Gender equality at work? Check back in 100 years
It turns out corporate America looks just about the same as it did this time three years ago -- men dominating at the very top and women struggling behind.
And according to a new study, it could take more than 100 years until we see as many ladies in chief corporate positions as the guys.
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The study — conducted by McKinsey & Co. and LeanIn.org — measured women's roles in the workforce and how likely they were to make it to the top. The results were pretty dismal.
The data was collected from 118 North American companies and nearly 30,000 male and female workers. Researchers measured promotion rates, attrition and trajectories.
The numbers indicate little progress has been made in recent years to level the playing field. In 2012, 16 percent of executives were women. Today, that number is 17 percent.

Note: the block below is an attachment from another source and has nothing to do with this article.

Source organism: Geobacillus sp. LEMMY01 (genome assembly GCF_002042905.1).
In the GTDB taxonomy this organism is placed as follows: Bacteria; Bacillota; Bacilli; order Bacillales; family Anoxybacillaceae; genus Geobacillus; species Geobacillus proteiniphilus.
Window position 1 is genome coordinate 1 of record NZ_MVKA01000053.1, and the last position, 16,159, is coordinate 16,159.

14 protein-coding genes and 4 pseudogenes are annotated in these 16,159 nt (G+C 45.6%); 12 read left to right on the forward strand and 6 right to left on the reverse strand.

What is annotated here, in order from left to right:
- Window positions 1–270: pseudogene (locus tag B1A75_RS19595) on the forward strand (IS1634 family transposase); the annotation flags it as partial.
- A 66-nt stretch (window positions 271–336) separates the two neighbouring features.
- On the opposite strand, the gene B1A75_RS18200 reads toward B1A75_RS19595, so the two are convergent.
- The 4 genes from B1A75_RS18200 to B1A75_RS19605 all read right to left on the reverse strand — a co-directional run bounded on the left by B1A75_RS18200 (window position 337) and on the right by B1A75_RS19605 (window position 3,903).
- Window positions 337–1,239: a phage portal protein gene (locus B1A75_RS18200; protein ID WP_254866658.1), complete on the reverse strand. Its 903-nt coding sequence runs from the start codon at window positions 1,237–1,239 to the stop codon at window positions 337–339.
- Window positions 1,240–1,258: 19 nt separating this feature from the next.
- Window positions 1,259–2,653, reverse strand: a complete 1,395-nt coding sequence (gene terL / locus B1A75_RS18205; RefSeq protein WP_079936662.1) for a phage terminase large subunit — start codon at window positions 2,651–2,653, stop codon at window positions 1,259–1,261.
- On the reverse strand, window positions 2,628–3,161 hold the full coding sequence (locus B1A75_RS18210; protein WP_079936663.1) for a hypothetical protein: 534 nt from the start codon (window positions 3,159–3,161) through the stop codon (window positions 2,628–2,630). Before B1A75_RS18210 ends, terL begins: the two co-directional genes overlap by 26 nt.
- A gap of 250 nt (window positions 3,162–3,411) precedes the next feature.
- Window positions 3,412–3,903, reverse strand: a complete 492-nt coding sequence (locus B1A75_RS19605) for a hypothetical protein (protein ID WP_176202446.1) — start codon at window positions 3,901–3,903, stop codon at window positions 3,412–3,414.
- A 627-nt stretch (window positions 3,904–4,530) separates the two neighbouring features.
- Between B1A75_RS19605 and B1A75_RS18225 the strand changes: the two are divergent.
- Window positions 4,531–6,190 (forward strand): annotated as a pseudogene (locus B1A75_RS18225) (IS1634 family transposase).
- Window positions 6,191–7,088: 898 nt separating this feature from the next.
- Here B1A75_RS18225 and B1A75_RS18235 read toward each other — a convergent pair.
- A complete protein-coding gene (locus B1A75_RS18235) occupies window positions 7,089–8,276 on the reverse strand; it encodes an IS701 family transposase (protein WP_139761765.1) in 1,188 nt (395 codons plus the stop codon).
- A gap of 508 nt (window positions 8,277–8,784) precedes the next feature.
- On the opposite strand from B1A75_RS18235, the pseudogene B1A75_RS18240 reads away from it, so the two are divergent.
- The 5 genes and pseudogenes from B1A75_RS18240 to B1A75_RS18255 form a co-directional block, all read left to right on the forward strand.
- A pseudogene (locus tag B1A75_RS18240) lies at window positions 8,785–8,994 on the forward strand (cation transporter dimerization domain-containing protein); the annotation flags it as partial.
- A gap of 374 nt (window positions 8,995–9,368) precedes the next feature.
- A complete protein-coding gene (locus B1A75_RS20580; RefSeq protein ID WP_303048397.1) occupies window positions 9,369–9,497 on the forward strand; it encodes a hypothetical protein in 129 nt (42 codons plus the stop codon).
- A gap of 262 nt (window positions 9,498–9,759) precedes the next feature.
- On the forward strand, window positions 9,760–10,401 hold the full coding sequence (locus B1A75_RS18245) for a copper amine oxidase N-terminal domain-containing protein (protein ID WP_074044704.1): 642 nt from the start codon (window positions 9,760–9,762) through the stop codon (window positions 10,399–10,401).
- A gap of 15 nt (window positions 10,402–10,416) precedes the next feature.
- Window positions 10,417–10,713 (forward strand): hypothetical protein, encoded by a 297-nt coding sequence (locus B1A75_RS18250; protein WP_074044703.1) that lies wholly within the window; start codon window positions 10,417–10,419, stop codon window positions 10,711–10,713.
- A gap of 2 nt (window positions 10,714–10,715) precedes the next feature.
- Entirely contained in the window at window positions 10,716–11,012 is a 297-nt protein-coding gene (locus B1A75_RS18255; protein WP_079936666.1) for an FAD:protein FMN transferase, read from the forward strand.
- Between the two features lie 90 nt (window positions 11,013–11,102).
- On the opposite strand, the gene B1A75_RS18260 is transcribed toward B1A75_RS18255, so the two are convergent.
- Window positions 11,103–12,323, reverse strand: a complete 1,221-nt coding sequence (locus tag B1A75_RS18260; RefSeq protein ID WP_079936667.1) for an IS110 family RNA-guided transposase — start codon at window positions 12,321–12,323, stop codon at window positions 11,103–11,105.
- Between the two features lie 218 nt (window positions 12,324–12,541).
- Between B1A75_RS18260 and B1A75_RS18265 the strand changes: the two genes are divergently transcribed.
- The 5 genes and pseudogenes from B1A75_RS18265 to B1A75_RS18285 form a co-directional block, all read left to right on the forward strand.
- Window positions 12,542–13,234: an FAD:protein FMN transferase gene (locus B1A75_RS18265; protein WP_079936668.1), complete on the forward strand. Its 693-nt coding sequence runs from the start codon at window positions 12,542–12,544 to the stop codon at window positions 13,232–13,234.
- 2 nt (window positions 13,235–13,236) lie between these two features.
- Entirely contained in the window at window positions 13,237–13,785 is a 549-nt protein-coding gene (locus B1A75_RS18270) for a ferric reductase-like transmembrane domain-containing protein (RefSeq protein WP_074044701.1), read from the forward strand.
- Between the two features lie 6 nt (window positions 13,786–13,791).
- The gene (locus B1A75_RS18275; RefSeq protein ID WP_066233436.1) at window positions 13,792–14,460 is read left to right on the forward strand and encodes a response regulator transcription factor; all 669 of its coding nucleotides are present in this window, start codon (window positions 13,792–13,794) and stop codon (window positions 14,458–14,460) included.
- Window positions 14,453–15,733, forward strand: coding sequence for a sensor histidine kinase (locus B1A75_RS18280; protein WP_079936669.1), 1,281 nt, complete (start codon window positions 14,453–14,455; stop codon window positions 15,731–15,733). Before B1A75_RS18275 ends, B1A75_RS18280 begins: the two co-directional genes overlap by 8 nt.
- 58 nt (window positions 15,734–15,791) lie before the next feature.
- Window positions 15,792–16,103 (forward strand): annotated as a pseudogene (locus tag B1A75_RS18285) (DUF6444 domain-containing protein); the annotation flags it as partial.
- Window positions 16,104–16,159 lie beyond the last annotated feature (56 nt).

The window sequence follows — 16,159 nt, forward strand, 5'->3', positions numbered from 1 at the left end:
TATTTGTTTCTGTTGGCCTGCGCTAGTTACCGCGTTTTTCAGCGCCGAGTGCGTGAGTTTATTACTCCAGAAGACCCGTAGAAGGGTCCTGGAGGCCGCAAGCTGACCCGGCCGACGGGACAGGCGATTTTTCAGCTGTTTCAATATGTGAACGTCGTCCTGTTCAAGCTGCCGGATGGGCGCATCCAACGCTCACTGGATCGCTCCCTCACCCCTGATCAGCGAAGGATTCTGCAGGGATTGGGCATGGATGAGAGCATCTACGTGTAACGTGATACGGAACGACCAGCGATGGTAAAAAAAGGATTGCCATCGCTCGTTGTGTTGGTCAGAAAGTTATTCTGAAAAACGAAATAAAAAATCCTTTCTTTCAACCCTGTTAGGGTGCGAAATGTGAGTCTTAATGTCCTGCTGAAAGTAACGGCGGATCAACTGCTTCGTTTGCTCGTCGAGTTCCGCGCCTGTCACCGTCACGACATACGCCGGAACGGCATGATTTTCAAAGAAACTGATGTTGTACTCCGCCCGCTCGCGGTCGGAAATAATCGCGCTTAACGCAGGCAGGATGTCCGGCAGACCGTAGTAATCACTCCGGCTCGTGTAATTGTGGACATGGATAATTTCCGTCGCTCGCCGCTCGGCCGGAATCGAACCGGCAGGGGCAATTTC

And that's likely because men move up the ranks more easily. Women in the study reported they are nearly four times more likely than men to think they have fewer opportunities to advance because of gender.
"If you ask men why they did a good job, they'll say: 'I'm awesome. Obviously. Why are you even asking?' If you ask women why they did a good job, they'll say someone helped them, they got lucky, they worked hard," Facebook COO Sheryl Sandberg said.
But that hard work is less likely to be rewarded. Women are 15 percent less likely than men to win a promotion to the next level.
The study also shows women are more likely than men to stay with a company after reaching a senior manager position.
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